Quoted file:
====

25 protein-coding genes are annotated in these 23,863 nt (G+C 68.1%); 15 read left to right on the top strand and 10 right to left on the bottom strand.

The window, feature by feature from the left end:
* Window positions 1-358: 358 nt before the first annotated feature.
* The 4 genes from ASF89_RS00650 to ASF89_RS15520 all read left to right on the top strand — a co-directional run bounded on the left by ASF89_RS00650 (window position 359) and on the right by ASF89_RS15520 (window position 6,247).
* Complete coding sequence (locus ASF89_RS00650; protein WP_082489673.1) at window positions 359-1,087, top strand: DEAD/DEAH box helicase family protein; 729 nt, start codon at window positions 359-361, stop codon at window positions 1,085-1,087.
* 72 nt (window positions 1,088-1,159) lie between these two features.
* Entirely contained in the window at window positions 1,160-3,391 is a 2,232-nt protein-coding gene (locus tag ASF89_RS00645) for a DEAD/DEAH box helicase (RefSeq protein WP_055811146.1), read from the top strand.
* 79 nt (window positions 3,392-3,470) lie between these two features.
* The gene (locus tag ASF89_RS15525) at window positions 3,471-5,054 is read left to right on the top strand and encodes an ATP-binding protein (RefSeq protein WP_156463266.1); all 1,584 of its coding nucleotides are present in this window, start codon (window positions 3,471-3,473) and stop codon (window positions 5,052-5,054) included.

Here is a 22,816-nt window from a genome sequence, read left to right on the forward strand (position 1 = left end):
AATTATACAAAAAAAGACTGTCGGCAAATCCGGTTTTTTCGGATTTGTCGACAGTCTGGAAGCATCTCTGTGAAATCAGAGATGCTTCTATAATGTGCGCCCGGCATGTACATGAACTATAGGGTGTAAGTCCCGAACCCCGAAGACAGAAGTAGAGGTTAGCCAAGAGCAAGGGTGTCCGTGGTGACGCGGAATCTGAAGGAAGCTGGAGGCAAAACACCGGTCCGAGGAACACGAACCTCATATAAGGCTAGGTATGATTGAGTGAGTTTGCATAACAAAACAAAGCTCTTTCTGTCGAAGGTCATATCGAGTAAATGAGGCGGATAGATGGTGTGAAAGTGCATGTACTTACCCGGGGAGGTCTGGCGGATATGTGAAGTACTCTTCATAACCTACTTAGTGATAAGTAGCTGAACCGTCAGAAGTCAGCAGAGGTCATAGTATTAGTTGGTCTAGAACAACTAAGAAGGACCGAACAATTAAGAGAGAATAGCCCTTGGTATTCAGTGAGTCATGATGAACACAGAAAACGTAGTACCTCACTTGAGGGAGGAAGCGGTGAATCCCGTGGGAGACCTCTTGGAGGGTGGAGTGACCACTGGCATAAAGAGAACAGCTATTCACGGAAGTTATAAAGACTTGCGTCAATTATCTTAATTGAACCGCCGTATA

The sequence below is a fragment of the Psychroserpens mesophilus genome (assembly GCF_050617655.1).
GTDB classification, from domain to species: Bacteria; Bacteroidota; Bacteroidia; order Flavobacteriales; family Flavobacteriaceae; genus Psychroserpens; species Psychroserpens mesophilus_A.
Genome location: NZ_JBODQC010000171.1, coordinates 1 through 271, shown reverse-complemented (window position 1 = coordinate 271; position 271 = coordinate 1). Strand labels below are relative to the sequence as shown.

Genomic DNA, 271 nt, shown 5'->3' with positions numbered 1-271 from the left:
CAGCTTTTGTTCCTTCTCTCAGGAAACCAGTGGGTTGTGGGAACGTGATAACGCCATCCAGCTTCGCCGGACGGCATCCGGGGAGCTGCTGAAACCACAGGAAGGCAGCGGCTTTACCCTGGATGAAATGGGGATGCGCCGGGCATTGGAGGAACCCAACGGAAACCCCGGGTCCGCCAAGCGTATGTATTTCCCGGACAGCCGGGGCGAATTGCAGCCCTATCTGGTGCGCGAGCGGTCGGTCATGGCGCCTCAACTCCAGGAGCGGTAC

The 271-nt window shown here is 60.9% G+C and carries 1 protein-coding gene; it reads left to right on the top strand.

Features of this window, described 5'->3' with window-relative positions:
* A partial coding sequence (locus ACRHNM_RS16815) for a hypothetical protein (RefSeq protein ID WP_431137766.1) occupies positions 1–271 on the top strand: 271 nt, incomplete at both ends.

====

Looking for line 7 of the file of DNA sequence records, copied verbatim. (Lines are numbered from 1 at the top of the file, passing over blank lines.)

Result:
* Entirely contained in the window at window positions 1,160-3,391 is a 2,232-nt protein-coding gene (locus tag ASF89_RS00645) for a DEAD/DEAH box helicase (RefSeq protein WP_055811146.1), read from the top strand.